Archive for January 26th, 2013


Integration, assimilation or ideological identity (where it exists) – Ukrainian Opposition

January 26, 2013

A few days ago, Yulia Tymoshenko made the following statement calling for the opposition parties to unite.

“The ideal scenario would be further integration processes among opposition forces and the creation of a united party because the steam roller of the Regions Party can be stopped only by a powerful opposition force, which will enjoy unquestionable support in society. A merger of opposition forces and society will accelerate the death of this colossus on clay feet, in other words the Yanukovych regime“.   At least that is what her Batkivschnaya Party website quotes her as saying.

On 24th January, Vitali Klitschko, leader of the UDAR party promptly rejected such a call stating, “We have different programs, different political platforms, different ideologies, and, consequently, different voters. It’s more efficient when there are several [political] forces. This has been proved by the latest elections; the opposition ran separately and three parties scored more than if they have been a political association.”

He has a very valid point – but I would say that, as on 26th April 2011, I wrote the following when ruminating at the time of a possible opposition merger – or not:

“It makes more sense, at least if we are to consider issues as adults, for the opposition parties to act in unison on issues they agree upon and where they differ from the current government, rather than to try and force together a united opposition party that is not based on a shared ideology other than the enemy of my enemy is my friend.”

Whilst there may be issues to be concerned with within Svoboda ideology, it at least has a clear and identifiable political ideology – even if it is one that doesn’t sit well with many within UDAR for example.  UDAR too seems to have an identifiable ideology which is located in a far more central part of the political spectrum.

The ideology (narcissistic and autocratic as it is) of personality politics with the associated grab power and keep it mentality, which is shared by both PoR and Batkivschnaya parties – certainly amongst the leaderships of both in equal measure – is most certainly going to fail eventually.  Sooner rather than later one hopes.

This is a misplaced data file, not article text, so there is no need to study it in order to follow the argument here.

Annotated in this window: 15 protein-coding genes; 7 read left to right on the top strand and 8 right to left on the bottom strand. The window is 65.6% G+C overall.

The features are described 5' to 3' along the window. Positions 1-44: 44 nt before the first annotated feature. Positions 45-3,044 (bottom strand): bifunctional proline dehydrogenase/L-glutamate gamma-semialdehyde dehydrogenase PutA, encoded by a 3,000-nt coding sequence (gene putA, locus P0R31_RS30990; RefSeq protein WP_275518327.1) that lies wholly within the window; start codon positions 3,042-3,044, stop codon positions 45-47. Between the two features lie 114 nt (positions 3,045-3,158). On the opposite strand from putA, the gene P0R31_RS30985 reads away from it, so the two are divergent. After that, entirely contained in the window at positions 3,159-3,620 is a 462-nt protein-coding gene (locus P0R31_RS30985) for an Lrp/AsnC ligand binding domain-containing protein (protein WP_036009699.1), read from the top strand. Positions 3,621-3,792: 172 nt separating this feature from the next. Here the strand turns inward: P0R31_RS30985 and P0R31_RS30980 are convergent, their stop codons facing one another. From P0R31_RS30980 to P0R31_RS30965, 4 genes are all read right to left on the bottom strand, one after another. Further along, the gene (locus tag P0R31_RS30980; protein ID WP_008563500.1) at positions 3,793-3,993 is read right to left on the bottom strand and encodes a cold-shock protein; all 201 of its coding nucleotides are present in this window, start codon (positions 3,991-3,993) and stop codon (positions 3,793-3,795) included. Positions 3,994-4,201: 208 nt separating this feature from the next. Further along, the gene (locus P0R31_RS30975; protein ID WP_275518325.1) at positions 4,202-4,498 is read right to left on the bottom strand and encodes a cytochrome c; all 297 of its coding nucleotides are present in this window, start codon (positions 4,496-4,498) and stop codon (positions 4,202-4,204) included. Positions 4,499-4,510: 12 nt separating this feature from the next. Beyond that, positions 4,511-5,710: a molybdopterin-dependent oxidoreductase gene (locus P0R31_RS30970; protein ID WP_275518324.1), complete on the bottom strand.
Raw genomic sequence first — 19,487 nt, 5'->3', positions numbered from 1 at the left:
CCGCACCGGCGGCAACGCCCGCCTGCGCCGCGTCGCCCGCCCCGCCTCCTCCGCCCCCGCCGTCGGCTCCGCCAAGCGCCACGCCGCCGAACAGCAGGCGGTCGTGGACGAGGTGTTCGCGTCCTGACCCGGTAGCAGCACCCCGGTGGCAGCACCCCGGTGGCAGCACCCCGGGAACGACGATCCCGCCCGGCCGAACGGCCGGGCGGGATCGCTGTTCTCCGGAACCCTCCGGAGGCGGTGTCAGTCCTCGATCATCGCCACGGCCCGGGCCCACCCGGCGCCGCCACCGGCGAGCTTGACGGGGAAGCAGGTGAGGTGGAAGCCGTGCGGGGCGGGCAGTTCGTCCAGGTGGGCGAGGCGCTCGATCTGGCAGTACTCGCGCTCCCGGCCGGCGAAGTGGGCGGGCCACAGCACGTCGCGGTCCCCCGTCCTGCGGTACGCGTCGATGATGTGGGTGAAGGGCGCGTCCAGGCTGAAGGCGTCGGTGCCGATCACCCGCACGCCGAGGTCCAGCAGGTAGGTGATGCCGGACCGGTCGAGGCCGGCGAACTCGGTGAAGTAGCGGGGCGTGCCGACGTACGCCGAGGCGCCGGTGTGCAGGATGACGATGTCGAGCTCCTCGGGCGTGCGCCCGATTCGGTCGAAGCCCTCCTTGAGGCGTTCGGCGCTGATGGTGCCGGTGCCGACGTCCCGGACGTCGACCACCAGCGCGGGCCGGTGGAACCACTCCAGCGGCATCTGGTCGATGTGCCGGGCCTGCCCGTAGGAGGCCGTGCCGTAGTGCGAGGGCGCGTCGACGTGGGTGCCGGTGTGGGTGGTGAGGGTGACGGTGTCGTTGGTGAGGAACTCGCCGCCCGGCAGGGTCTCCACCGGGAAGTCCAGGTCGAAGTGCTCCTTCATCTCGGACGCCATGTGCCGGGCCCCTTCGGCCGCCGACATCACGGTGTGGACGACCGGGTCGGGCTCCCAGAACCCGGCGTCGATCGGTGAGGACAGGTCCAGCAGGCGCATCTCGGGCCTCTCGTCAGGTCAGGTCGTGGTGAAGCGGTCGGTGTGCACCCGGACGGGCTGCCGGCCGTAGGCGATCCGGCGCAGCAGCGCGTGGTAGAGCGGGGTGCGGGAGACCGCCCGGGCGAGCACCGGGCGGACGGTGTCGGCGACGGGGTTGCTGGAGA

There are other issues that both Klitschko and Tymoshenko will undoubtedly be aware of relating to external influences that will affect their futures.

Foremost amongst them is the noticeable desertion of many oligarchs (and ergo their money and media assets) from the PoR conclaves.  They have now been replaced by trusted family and friends of the current President.  If the oligarchy needs are not met for the most part, having been removed from the inner santum, there is every chance their money and media assets will seek to back another horse – any horse other than Tymoshenko.

Seemingly the best fit would currently be UDAR – either overtly or covertly.

With enough oligarchy money and media time behind UDAR, there can be little doubt that unless Klitschko seriously stains his copy-book before the next Presidential elections, the run off would be between him and the current incumbent as things stand today.  Something both he and the ego of Tymoshenko will be aware of and something that Tymoshenko is all too aware she can do nothing about (whether in jail or not) short of assimilating him.

It is therefore understandable, as this realisation (amongst many) looms, that she is calling for a single opposition party to take on the PoR.  A party that should it be formed now, would have a majority of her MPs and thus possibly propel her back to the pinnacle of Ukrainian politics if/when she is ever released.

Bugger ideology, the enemy of my enemy should be my friend as her public mantra – if not her personal driver – that driver being the same as it always has been, personal power for power’s sake – no different from Yanukovych.

Thus the entry of real ideology into Ukrainian politics (rather than wafer thin ideological rhetoric), the disillusionment of some of the oligarchy with the PoR and a probable need for them to find a better horse to bet upon should their needs fail to be met by the current majority, and the emergence of those within her own party using her absence to further their own future political prospects (namely replacing her) would make it seem natural for her to use the veneer of a single opposition party to protect her own interests whilst she still remains with sufficient support within her party to reinstall her as head honcho should she be released.

As time passes, all her concerns are going to become realities, thus consigning her to the political minor league upon her eventual release – even within her own party.

Klitschko however, needs only to continue to do what he is doing, avoid any major media scandals, stick to his party ideology and keep his own and his party’s identity separate from Tymoshenko and her Batkivschaya Party (and others for that matter).  In the long game of politics, ideology will eventually beat personality politics – and fortunately that means both Yanukovych and Tymoshenko will be consigned to the dustbin of Ukrainian public life within the next decade – and not a moment too soon.

One wonders just how much time will pass before Tymoshenko takes a very public swipe at UDAR and Klitschko out of desperation, just as she has did Yatseniuk in 2009/2010.  A few weeks, a few months, a year?  Place your bets!

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